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The Future Lawyer Weekly Update – w/c 21st May 2018

The Future Lawyer Weekly Update – w/c 21st May 2018

Your round-up of the stories that you should discuss at interview this week:

Marks & Spencer to close over 100 stores by 2022

Reported by Anna Flaherty

In what is said to be an attempt to help the company to survive, M&S have decided to expand their closure plan and to close a further 14 stores. This is now the third announcement of closures, with their having already been an announcement of 22 closures to take place. This announcement is a result of the company’s plans to move a third of its sales online; a response to the challenges online shopping poses to many high street stores. As a consequence of this change in tact, up to one thousand employees could lose their jobs – Usdaw, the shopworkers’ trade union, has accused M&S of “salami slicing”. In other words, with there already having been three announcement of closures, what is there to stop there being many more?

Sacha Berendji, M&S’ retail operations director, was quoted saying that “closing stores isn’t easy but it is vital for the future of M&S”. This reflects the changing nature of the industry, and the need for companies to adapt if they are to survive these changes. Other companies, such as New Look, House of Fraser, and Mothercare are also closing many stores, showing how this issue is a common one for high street stores. Time will only tell whether or not the risk taken by closing stores will pay off.

Visit The Guardian and the BBC for more.

Legal Aid Housing Contracts: The Next to Go...

Reported by Dan Petch

With the current situation of legal aid, it is no surprise that next on the agenda of cut backs is the provision of legal aid in housing cases.

The London Law Centre expressed its fears for legal aid provision in housing courts as the High Court recently rejected its bid for a new contract.

The scheme currently offers face-to-face guidance and the possibility of representation for those who find themselves in court facing possession proceedings. Its aim is to be there for those who do not know how or where to find legal advice. The service is free for those in need on the day of their court hearing, regardless of financial circumstances.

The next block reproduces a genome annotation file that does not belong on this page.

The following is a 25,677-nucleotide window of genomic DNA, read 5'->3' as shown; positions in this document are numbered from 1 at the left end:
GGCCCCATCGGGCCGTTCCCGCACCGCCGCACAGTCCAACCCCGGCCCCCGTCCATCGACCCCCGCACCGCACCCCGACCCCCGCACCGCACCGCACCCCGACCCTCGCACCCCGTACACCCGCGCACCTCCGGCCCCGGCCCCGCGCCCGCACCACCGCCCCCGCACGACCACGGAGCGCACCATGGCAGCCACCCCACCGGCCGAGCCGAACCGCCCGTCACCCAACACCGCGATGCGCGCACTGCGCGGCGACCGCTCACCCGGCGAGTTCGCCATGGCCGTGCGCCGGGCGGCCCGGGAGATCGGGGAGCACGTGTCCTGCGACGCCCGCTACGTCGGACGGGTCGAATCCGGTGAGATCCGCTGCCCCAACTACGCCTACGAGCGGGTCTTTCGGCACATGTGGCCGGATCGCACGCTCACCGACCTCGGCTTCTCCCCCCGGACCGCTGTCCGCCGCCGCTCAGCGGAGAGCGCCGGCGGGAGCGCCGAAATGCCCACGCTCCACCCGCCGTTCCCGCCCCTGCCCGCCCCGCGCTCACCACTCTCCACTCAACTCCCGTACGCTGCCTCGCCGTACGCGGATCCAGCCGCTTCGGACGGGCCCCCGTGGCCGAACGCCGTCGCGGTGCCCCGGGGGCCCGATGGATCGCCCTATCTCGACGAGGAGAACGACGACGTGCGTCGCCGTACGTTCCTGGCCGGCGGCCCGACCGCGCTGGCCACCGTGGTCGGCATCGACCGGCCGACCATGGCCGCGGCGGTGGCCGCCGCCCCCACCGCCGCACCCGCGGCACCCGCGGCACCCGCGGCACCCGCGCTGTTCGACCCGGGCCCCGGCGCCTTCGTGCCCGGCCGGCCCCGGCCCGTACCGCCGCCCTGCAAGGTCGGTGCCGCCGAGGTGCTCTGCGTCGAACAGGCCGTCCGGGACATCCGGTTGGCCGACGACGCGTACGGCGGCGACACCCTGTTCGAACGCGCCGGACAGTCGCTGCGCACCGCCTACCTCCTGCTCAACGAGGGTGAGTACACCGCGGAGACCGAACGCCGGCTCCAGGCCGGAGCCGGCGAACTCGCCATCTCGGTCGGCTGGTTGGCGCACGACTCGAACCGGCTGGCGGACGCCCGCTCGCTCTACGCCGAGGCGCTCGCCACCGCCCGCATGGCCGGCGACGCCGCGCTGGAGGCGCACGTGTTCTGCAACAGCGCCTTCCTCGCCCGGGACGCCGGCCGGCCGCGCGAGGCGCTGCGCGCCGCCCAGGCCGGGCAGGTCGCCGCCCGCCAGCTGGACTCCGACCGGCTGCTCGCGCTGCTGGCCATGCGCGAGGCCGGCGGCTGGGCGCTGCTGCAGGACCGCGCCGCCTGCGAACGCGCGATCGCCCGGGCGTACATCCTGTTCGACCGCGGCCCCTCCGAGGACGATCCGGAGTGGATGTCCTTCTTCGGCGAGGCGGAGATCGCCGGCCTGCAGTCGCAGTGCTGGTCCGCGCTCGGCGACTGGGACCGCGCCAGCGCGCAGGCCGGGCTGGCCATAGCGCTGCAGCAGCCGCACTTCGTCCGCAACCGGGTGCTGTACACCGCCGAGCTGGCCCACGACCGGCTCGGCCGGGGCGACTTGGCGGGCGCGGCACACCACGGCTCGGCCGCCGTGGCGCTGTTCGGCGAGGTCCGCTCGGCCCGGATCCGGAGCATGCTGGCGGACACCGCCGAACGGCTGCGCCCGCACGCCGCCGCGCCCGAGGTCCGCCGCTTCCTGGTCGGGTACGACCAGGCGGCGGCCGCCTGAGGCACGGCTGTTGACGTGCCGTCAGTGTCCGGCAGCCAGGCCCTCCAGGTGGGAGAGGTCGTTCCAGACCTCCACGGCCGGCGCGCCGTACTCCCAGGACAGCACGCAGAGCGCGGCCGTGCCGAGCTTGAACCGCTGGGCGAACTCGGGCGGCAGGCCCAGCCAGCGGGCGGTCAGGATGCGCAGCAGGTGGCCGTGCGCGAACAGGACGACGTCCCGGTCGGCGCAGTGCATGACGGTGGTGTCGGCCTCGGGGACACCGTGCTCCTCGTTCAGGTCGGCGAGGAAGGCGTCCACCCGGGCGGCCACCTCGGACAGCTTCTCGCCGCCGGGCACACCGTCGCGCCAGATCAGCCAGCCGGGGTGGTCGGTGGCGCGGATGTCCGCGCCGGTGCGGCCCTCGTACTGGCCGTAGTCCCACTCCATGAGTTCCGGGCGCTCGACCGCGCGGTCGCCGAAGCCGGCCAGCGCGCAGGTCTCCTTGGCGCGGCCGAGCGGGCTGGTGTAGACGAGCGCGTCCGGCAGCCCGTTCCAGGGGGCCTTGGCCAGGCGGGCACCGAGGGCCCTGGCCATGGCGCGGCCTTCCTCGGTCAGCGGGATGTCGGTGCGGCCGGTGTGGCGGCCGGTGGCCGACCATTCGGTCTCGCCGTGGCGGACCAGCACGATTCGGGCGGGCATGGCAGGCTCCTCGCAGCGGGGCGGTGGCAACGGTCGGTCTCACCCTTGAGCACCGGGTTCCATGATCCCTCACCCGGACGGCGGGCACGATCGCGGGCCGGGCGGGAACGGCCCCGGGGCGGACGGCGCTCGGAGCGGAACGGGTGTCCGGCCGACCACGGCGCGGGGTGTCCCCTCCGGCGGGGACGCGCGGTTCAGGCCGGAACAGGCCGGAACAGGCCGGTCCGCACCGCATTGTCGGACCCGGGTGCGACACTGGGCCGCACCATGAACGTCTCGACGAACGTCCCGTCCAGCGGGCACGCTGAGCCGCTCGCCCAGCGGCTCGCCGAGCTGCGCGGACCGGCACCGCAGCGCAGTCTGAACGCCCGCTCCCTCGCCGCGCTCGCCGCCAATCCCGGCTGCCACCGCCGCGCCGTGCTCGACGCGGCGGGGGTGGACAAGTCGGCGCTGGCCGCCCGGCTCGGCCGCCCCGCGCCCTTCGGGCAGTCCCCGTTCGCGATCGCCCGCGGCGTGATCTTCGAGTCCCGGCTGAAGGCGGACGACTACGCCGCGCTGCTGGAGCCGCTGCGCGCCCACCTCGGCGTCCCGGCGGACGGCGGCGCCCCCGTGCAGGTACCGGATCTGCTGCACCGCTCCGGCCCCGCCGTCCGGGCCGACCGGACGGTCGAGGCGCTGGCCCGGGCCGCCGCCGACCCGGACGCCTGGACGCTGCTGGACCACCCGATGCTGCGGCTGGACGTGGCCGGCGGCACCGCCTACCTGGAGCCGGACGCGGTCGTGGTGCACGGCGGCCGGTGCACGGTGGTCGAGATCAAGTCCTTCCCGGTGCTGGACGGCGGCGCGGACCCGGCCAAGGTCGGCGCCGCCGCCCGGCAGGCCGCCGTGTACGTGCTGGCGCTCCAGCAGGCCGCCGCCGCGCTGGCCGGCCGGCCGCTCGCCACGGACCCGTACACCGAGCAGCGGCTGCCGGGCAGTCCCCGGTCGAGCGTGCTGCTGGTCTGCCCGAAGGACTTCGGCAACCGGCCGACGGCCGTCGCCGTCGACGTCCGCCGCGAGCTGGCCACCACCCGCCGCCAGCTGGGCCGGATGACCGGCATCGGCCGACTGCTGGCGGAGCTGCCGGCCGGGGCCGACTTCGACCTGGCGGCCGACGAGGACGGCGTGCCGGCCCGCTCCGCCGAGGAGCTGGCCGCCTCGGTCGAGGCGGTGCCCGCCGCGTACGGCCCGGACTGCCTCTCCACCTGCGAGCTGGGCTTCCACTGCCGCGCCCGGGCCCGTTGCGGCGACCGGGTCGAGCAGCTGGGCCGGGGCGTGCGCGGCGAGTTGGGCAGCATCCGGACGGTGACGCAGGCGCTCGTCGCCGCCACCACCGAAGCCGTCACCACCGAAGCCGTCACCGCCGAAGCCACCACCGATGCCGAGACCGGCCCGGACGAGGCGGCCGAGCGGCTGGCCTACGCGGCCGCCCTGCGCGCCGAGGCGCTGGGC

The Ministry of Justice is planning on condensing the current 113 national schemes into 47 larger ones. The Ministry of Justice (MOJ) also plans to introduce new price-competitive tendering contracts, coming into force in Autumn. Planned changes aim to streamline the provision of legal aid – but under the surface it simply appears to be a way to cut government spending in the most crucial areas of society.

80% of the 900 cases heard last year which had representation or guidance provided by the South West Croyden Legal Centre avoided eviction orders. “Law centres used to go to court for free to stop evictions. We did it because we believed no one should face losing their home without professional advice” the charity said.

The High Court was asked on Monday to quash the MOJ’s tendering changes.

Read more here.

UK has not renewed Roman Abramovich’s visa

Reported by Andrew MacDonald

The UK has yet to renew a visa for Roman Abramovich, the Russian oligarch and owner of Chelsea football club. Reports suggest he has faced delays in the process of renewing his investor visa after it expired last month.

According to two people close to him, he has returned to Russia.

After the poisoning of ex-Russian intelligence officer Sergei Skripal, and his daughter Yulia, with a nerve agent in Salisbury in March, there have been calls to curb the influence of oligarchs in the UK.

Experts say that it is not clear if the delay is related to the worsening relations between the Russian Federation and the UK.

The US is also on a similar stance to the UK concerning Russian oligarchs. In late January, the US Treasury Department released a list naming Russian businessmen that are closely affiliated with the Russian government. Mr Abramovich was named in the list.

Abramovich, who has a fortune of an estimated £9.3bn, was once the governor of the remote Chukotka region in Russia’s Far East. He started to grow his net worth in the early 1990s through the oil and gas industries in the aftermath of the collapse of the Soviet Union.

He did not attend Saturday’s FA Cup final at Wembley, where Chelsea beat Manchester United 1-0.

For more information, see The Financial Times and the BBC.

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